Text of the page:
ABPathfinder is on a mission to solve a common problem among therapists and teachers of children with autism: Paper.
Jeff Blackwood, founder of the Overland Park, Kan., company, said the opportunity became apparent to him when he visited a local autism therapy center in 2010 and noticed the abundance of paper stacks and three-ring binders.
“We knew we could take that paperwork and put it into software so that they can help more kids,” Blackwood said.
The software Blackwood and his team of four employees created does just that. It allows therapists and teachers of children with autism to create therapy plans and graph the results without paper.
“Ultimately since they’re working with better tools and getting more accurate information, the children gain skills faster,” Blackwood said. “These are skills they need to go to public schools, to participate in Cub Scouts, to do all the things that they want to do with their peers. Skills critical for these children to acquire quickly.”
While there are other companies that provide similar software, Blackwood (left) said they are basically “glorified Excel spreadsheets.” Blackwood said ABPathfinder is different because it uses artificial intelligence to receive data, analyze it and provide feedback and recommendations for the therapist.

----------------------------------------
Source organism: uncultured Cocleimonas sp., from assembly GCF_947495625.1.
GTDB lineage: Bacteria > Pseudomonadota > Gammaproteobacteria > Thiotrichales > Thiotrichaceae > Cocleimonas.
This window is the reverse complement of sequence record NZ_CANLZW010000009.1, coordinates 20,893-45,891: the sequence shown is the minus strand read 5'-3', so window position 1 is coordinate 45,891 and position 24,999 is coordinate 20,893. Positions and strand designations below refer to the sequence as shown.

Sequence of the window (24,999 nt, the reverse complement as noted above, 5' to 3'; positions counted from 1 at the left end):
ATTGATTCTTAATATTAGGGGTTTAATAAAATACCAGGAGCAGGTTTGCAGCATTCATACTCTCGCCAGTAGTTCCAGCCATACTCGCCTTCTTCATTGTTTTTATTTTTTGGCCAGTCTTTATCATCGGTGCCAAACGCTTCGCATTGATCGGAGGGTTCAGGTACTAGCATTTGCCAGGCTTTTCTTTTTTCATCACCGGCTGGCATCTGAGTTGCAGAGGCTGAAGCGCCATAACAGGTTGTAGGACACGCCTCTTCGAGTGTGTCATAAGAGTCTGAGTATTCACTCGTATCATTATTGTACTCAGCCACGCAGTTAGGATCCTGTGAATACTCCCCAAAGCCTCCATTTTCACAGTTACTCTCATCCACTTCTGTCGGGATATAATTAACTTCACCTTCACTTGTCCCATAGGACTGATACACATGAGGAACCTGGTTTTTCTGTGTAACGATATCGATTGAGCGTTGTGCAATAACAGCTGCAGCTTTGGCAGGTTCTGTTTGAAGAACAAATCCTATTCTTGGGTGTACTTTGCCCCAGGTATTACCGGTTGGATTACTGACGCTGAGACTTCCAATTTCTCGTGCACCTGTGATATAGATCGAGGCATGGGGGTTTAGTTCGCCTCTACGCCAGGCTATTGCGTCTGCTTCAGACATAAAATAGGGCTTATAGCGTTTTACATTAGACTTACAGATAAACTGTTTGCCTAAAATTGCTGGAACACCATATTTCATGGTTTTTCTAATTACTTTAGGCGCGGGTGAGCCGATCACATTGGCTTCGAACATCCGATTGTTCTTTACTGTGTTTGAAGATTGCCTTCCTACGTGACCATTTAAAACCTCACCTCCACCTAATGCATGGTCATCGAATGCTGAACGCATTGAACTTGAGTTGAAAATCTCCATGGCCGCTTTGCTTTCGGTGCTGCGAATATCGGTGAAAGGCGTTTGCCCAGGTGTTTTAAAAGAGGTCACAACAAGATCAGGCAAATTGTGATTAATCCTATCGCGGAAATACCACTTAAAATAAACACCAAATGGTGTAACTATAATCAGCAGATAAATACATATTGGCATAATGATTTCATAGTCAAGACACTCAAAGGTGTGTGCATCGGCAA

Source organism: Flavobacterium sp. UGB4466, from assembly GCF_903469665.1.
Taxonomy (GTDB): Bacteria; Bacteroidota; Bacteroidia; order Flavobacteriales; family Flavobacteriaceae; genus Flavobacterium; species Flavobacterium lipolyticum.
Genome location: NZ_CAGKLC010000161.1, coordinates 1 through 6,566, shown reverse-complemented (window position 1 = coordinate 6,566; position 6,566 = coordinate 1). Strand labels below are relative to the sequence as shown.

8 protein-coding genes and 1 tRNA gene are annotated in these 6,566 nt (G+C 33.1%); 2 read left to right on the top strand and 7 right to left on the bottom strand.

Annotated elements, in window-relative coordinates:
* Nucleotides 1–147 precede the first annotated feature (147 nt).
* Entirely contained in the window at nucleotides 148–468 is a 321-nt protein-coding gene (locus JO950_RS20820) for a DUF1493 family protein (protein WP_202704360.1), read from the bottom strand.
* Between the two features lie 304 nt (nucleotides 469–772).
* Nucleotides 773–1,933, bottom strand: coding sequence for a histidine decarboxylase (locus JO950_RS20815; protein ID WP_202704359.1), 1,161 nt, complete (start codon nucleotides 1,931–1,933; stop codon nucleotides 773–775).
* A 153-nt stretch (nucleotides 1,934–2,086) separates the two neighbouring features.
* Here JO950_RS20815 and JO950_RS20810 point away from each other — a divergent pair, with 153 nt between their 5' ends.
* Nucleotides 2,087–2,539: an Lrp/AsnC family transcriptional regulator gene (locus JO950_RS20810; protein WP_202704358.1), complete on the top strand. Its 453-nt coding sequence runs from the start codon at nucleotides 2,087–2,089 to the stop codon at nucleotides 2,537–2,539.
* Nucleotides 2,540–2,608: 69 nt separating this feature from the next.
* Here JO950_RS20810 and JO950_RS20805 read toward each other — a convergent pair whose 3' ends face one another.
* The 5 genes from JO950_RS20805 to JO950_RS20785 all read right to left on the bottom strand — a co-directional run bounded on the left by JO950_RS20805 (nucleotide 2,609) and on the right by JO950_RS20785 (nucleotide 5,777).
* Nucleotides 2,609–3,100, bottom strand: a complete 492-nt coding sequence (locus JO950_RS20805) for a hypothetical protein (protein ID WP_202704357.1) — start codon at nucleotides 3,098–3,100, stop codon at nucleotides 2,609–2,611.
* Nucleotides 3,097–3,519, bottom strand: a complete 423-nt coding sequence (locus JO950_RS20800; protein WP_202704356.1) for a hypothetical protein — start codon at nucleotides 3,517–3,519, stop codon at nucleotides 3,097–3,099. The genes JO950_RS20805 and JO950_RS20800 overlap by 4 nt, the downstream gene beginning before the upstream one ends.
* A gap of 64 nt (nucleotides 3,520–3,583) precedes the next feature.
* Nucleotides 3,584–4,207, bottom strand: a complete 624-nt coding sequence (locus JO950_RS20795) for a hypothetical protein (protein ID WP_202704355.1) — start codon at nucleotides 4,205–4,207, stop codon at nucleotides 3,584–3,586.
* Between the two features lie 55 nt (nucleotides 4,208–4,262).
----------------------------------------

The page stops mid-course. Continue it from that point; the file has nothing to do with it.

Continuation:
“We help them plan the therapy,” he said “rather than just providing a spreadsheet.”
The software is purchased by professionals via a monthly subscription service that includes the software itself along with data storage and disaster recovery. It can be used on any web-enabled PC, tablet or smart phone, Blackwood said.
The software became commercially available for teachers and therapists in January. That was followed in May by a $130,000 investment from Watson Technology Group and Angel Capital Group. Watson invested $100,000, and AGC contributed $30,000.
Matt Watson, president of Watson Technology Group, said he chose to invest in ABPathfinder because its management team has such a great understanding of the industry.
“They’re going after a space right now where all the work is done on paper,” Watson said. “They can make the process a lot more efficient and ultimately allow for a lot more attention and care to be paid to the students who have autism.”
Blackwood said the company is seeking a total of $400,000 and is now in discussion with investors, who he declined to name, about closing out the round with an investment of $270,000.